REBUILDEVERYTHINGIn the ultimate challenge, competitive teams race each other, starting from scratch to rebuild civilization! Instead of just surviving, they must chip flint, make spears and arrows and traps, stitch clothing from hides (no animals will be killed directly by the show). Once the Stone Age has been conquered, contestants move on to re-invent pottery, weaving and agriculture — then mining and smithing copper ore, then bronze, iron and so on. Each next step must be taken by using technologies achieved at the previous level. Once they succeed at a task, it is assumed that their “civilization” (their team) has that technology from then on. They will be provided any tools they require from that level, in order to attempt the next.

Envision season four ending with them chugging up-river on a built-from scratch steamboat, prospecting for ores to make the first TV….

==Threats to Civilization==

In EXISTENCE I portray the rich buying up small island nations that are doomed by rising tides, then building stilt cities on those nations, who already have legal international sovereignty.  Now see the beginnings: leaders of the Pacific archipelago Kiribati are considering moving the entire population to Fiji, as their islands are threatened by rising ocean levels. When you see stilts rising over there, know that I told you first.

We have overseen the largest wealth re-allocation in history: The US has transferred 7 TRILLION dollars to Middle Eastern nations in exchange for oil.  Ponder that. And the bosom pals of middle-eastern potentates who ran the US for many years, undermining all efforts to get off of the oil teat.  Now T. Boone Pickens is back touting natural gas… of which North America apparently has a vast supply… as a way to break that habit.  Sure it is still fossil/carbon fuel (though better and cleaner than oil).  But it might serve as our “bridge” in order to both do better and keep some of our money, to invest in the true solution technologies of the future.  Pickens will stand to make big bucks if we go along with his plan.  But at least we’d know what we are buying – a deal that makes sense, unlike the total sellout of our children that happened in the first decade of this century.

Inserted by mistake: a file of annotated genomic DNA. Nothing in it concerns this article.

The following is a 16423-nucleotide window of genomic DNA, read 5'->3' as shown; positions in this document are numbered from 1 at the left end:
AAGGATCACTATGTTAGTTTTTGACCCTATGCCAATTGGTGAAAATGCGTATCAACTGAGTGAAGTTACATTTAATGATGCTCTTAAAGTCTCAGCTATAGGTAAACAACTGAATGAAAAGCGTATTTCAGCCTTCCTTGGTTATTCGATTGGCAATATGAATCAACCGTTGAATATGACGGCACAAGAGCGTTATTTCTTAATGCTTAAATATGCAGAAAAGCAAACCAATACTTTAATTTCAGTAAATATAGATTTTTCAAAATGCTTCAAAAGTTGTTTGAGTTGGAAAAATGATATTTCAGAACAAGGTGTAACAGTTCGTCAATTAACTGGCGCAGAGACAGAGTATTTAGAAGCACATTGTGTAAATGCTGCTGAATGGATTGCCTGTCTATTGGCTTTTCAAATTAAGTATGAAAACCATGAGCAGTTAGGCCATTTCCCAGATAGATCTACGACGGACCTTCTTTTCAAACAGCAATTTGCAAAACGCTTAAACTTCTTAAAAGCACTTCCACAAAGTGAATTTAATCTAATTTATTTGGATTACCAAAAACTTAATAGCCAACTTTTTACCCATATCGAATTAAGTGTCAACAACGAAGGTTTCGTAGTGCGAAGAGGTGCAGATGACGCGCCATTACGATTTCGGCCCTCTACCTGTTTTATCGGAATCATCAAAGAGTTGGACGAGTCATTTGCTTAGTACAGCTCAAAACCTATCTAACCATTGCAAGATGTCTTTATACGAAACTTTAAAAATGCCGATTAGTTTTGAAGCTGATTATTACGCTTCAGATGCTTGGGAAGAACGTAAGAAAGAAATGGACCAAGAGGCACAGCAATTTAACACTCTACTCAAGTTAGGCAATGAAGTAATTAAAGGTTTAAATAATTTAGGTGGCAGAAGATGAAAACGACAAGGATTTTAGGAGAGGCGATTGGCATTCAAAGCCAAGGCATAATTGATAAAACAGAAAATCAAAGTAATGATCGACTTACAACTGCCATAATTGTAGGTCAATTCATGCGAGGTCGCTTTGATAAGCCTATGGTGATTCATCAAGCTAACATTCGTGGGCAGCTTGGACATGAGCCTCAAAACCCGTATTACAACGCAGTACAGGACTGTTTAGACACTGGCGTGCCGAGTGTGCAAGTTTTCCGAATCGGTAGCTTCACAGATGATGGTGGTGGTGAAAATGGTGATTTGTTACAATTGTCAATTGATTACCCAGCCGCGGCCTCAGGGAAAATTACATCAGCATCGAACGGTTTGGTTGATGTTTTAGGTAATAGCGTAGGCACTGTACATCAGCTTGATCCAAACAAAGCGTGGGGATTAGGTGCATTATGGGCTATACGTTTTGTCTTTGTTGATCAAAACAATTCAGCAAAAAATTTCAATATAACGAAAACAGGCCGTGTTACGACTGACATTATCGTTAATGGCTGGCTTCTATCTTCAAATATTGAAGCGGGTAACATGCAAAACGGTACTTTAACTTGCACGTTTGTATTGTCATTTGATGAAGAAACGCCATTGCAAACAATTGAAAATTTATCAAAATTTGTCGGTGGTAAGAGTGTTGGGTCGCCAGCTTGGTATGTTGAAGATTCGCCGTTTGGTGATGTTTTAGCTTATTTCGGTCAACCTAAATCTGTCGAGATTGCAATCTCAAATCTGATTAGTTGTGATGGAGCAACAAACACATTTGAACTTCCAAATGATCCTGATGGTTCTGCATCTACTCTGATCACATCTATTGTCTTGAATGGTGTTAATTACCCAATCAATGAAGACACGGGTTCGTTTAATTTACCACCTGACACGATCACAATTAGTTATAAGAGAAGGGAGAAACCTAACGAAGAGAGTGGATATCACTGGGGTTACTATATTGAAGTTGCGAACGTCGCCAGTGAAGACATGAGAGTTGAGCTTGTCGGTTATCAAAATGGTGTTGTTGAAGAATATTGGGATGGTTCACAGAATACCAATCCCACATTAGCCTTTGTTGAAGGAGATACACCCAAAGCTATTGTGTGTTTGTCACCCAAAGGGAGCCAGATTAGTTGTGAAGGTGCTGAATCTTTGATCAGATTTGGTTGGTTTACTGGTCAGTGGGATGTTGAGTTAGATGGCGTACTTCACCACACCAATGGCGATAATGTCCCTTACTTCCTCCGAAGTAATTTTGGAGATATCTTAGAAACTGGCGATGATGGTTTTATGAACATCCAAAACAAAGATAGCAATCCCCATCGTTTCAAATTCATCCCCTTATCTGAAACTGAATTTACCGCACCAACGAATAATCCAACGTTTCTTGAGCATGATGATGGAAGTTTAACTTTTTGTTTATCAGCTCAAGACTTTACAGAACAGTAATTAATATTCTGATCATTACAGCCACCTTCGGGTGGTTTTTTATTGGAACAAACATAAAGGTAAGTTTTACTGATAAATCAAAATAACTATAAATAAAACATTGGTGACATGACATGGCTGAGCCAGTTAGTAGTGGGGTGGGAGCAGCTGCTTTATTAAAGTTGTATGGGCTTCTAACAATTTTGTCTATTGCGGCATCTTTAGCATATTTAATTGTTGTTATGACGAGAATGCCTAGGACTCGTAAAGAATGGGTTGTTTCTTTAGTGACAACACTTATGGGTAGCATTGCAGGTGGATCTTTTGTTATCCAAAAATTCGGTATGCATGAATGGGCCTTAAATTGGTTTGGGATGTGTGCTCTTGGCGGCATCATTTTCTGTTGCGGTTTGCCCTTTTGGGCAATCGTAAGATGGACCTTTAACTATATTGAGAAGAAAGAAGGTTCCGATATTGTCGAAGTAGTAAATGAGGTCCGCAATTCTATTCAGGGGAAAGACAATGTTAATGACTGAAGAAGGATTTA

Filed under future, history, society, technology

3 responses to “Contemplating Civilization: its rise, fall, rebuilding… and future

  1. markfdavidson

    Your idea for a TV show is great, but it would require a lot of faking and highly ineffectual messing around.

    You’re talking about highly skilled crafts here. Even making a decent flint knife is a skill which needs many months of constant practice. Weaving? An apprentice took years full-time to learn the skill from a master weaver. Carpentry? How many people today – even professional carpenters – could make a cart wheel using only an adze? Arrows? There was a reason why ‘fletcher’ was a whole separate profession in medieval times. Nobody can learn these skills in a couple of hours.

    What the show would illustrate is the high degree of skill and knowledge it takes to make even simple things without electric power tools – or tools made by electric power tools. It might create a little respect for the achievements of the past.

  2. sftheory1

    Interesting post. I’ll have to check out the TED links and stuff.
    While your idea of a reality show sounds cool, I agree with Mark that all of those crafts and trades take an extremely long time to master. Still, if the problems can be worked out, it would be an interesting show.

  3. Sorry guys, I disagree. There is a certain level of ability that a beginner can show that says : “I now grasp the general approach and with practice I could get a lot better.” Meaning the tribe now knows how.

    I have chipped stone tools and done basic weaving. I was far from expert but I had reached the point where, if it were vital for me to spend 1000 more hours doing it, there was no doubt that my basics would turn into mastery.

    The show would teach which stones to look for and what not to do. It would mostly be for fun… but someone serious would then know how to start.